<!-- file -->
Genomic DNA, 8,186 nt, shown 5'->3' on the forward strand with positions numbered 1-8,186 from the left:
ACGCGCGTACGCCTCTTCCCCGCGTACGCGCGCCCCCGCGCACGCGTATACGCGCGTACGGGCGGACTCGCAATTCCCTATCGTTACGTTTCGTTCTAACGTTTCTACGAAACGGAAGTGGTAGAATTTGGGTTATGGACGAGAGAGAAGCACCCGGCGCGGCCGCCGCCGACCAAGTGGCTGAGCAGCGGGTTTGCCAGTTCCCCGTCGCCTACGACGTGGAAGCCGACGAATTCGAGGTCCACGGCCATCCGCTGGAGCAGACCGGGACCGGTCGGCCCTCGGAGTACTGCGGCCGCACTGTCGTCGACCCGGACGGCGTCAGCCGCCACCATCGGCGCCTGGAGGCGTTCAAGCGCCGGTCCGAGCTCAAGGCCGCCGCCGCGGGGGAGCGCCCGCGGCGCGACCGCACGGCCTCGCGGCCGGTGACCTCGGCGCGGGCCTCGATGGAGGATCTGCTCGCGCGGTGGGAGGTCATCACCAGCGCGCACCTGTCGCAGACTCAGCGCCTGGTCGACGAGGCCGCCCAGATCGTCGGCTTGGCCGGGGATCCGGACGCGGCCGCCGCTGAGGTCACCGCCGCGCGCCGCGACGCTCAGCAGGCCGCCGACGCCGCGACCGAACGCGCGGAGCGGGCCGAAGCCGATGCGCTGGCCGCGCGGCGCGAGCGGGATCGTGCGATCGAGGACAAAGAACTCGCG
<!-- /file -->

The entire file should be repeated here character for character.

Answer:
Genomic DNA, 8,186 nt, shown 5'->3' on the forward strand with positions numbered 1-8,186 from the left:
ACGCGCGTACGCCTCTTCCCCGCGTACGCGCGCCCCCGCGCACGCGTATACGCGCGTACGGGCGGACTCGCAATTCCCTATCGTTACGTTTCGTTCTAACGTTTCTACGAAACGGAAGTGGTAGAATTTGGGTTATGGACGAGAGAGAAGCACCCGGCGCGGCCGCCGCCGACCAAGTGGCTGAGCAGCGGGTTTGCCAGTTCCCCGTCGCCTACGACGTGGAAGCCGACGAATTCGAGGTCCACGGCCATCCGCTGGAGCAGACCGGGACCGGTCGGCCCTCGGAGTACTGCGGCCGCACTGTCGTCGACCCGGACGGCGTCAGCCGCCACCATCGGCGCCTGGAGGCGTTCAAGCGCCGGTCCGAGCTCAAGGCCGCCGCCGCGGGGGAGCGCCCGCGGCGCGACCGCACGGCCTCGCGGCCGGTGACCTCGGCGCGGGCCTCGATGGAGGATCTGCTCGCGCGGTGGGAGGTCATCACCAGCGCGCACCTGTCGCAGACTCAGCGCCTGGTCGACGAGGCCGCCCAGATCGTCGGCTTGGCCGGGGATCCGGACGCGGCCGCCGCTGAGGTCACCGCCGCGCGCCGCGACGCTCAGCAGGCCGCCGACGCCGCGACCGAACGCGCGGAGCGGGCCGAAGCCGATGCGCTGGCCGCGCGGCGCGAGCGGGATCGTGCGATCGAGGACAAAGAACTCGCG